A common retirement planning rule of thumb is to save between 10 and 20% of your income, depending on your income level. A lot of people get close to at least the 10% number with a company-sponsored plan like the 401(k), particularly if their company matches some of the contributions. But what if you don’t have a company-sponsored plan? Many people, about 30 million or roughly 20% of the labor force, report some self-employment income, and that number has been growing over the last decade. Recently, we are experiencing the so-called great resignation, where workers quit jobs to become their own bosses.
This holiday season, make your own retirement plan! Start with 10% of your income, and increase that amount over time. If you think you cannot save at least 10%, save as much as you can, and plan to revise your savings upward as you get a raise or an unexpected increase in income.
Optimize Your Portfolio
Think of your investments as the engine that will help you grow your wealth and achieve your financial goals. It’s important for your investments to be in sync with your goals. Start by listing your goals and priorities, then go through this process to set an investment allocation tailored to your goals.
Having created a target portfolio that is appropriate for your goals, priorities, time horizon, and risk preferences, the next step is to make sure the portfolio is built with the appropriate components. Start with our guide to common sense investing in mutual funds and ETFs to learn how to avoid unnecessary risks and choose cost-effective funds for your goals.
Use your Savings Efficiently
When it comes to savings for different goals, you have options across types of accounts. You have taxable accounts, tax-deferred accounts like 401(k), IRA, and 529 accounts, and tax-exempt accounts like Roth 401(k) and IRA, and potentially HSA accounts. Learn more about the different options and how you can use them to maximize the value of your savings.
In retirement, you are likely to rely on a number of sources for income: 401(k) or IRA accounts, taxable accounts, and tax-exempt or Roth accounts, in addition to Social Security. Make sure your withdrawal strategy is optimized to make the most of your savings. Take a look at why the right strategy can substantially extend the longevity of your portfolio, and learn about our three-step approach to design a tax-efficient spending strategy.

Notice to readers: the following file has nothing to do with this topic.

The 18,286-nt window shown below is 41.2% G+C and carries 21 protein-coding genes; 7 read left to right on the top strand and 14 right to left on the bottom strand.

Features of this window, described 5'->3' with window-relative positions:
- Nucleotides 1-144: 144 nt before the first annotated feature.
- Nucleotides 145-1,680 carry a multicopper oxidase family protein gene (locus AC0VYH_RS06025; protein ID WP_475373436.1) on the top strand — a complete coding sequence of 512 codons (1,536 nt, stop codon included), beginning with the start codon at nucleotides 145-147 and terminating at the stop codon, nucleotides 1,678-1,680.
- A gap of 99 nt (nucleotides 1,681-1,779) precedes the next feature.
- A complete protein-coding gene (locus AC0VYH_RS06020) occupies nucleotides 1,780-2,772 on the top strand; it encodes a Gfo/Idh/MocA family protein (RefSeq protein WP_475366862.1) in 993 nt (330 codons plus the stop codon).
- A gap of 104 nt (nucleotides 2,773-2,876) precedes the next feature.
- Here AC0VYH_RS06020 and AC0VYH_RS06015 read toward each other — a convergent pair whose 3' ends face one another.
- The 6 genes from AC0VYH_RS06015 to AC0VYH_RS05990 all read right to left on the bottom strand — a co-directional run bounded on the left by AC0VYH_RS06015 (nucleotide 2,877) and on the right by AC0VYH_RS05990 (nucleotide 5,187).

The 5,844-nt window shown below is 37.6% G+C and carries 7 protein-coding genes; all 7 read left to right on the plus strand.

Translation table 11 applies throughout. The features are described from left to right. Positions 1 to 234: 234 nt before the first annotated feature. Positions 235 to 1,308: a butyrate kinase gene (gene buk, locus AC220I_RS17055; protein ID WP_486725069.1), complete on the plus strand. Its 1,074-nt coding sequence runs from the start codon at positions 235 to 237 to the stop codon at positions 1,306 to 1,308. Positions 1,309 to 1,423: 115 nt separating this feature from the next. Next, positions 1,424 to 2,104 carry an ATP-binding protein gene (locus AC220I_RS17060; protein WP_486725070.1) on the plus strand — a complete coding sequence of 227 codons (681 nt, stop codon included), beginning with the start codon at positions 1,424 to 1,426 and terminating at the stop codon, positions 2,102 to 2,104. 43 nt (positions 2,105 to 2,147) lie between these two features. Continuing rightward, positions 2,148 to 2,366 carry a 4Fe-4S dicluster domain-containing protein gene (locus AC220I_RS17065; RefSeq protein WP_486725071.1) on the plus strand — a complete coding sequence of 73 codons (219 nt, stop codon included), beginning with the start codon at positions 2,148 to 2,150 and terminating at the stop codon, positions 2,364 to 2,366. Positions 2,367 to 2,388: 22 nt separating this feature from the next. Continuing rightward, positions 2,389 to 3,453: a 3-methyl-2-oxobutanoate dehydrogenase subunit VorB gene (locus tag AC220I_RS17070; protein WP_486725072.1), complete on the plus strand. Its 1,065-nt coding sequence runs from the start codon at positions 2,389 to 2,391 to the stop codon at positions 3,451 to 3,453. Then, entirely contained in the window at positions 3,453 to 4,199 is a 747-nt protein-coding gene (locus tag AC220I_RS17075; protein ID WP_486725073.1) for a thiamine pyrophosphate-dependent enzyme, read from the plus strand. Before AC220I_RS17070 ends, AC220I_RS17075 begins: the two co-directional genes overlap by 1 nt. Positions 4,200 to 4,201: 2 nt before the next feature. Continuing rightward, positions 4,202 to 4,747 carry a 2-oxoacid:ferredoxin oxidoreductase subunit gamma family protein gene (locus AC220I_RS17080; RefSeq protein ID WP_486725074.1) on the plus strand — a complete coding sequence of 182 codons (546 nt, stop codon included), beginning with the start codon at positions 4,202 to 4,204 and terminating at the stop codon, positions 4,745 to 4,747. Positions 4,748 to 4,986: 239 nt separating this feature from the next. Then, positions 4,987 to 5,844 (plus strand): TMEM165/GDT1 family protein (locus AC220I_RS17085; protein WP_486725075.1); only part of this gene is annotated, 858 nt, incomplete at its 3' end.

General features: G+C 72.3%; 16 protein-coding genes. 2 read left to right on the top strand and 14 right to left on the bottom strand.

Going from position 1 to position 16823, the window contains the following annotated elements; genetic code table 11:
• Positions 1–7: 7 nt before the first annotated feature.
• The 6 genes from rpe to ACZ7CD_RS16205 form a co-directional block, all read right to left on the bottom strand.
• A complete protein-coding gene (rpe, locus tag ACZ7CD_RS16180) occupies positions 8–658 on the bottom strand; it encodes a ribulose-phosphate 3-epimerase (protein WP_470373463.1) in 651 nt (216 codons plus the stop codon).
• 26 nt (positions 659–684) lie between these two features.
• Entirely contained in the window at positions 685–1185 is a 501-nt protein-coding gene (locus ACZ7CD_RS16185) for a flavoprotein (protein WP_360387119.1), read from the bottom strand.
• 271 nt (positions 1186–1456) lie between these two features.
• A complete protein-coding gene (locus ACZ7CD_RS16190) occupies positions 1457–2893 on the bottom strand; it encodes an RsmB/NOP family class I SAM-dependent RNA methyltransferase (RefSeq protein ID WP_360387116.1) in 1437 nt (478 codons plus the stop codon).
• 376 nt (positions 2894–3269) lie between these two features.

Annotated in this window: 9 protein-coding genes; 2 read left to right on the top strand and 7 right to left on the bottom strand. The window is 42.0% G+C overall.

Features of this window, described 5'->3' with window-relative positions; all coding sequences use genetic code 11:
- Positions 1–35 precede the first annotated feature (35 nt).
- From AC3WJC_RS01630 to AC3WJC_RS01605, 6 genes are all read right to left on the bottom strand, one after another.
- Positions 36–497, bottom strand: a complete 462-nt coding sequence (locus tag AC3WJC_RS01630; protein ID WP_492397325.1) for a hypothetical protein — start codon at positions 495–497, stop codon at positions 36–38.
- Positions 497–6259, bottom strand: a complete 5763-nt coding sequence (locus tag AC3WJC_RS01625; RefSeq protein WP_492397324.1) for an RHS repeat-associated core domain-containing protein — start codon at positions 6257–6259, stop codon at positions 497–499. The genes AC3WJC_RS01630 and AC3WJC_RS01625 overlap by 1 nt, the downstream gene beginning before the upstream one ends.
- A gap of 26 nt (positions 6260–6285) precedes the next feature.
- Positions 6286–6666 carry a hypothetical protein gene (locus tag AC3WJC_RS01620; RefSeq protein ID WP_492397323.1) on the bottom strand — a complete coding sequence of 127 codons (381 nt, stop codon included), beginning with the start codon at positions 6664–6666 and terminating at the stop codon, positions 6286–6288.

Learn your Medicare ABCs
If you are close to age 65, it’s a great time to start learning some Medicare ABCs, and start planning for it. Get familiar with the medicare.gov website, which is full of useful information, but hard to navigate. Many people think their health care in retirement will be free or close to it because of Medicare. Here is some bad news for you: Medicare is subsidized, but not free. The average individual on Medicare (husband and wife file separately) is estimated to spend about $150,000 ($300,000 for a couple) over the course of retirement on health care expenses, factoring in premiums, deductibles, and co-insurance. And if you don’t enroll before your 65th birthday—lifelong premium penalties may apply.
Give it Away
The holidays are a time of giving, and a donation to a qualified charity can reduce your taxable income as an itemized deduction. More importantly, it helps you achieve important philanthropic goals.
The CARES Act (Coronavirus Aid, Relief, and Economic Security Act) passed by Congress to provide COVID-19 relief includes a special provision for 2020 and 2021 that gives taxpayers a $300 (individual) or $600 (married filing jointly) special charity deduction. To qualify, the gift must be made in cash and go directly to the charity.
Taxpayers who itemize can generally claim a deduction for charitable contributions, with the deduction typically limited to 20% to 60% of adjusted gross income depending on the type of contribution and the type of charity. The law now allows taxpayers to apply up to 100% of their AGI (adjusted gross income), for calendar-year 2021 qualified contributions.
If you are age 70 ½ or older in 2020 and have traditional IRAs, there is one more way to benefit from charitable donations. You can make distributions directly to charities from your IRA, and the amount directly reduces your AGI, up to $100,000. Reducing your AGI reduces your taxable income and can reduce the taxability of your Social Security benefits. Check this article on Retirement Daily for more ways to donate.
About the author: Massi De Santis
Massi De Santis is an Austin, TX fee-only financial planner and founder of DESMO Wealth Advisors, LLC. DESMO Wealth Advisors, LLC provides objective financial planning and investment management to help clients organize, grow, and protect their resources throughout their lives. As a fee-only, fiduciary, and independent financial advisor, Massi De Santis is never paid a commission of any kind, and has a legal obligation to provide unbiased and trustworthy financial advice.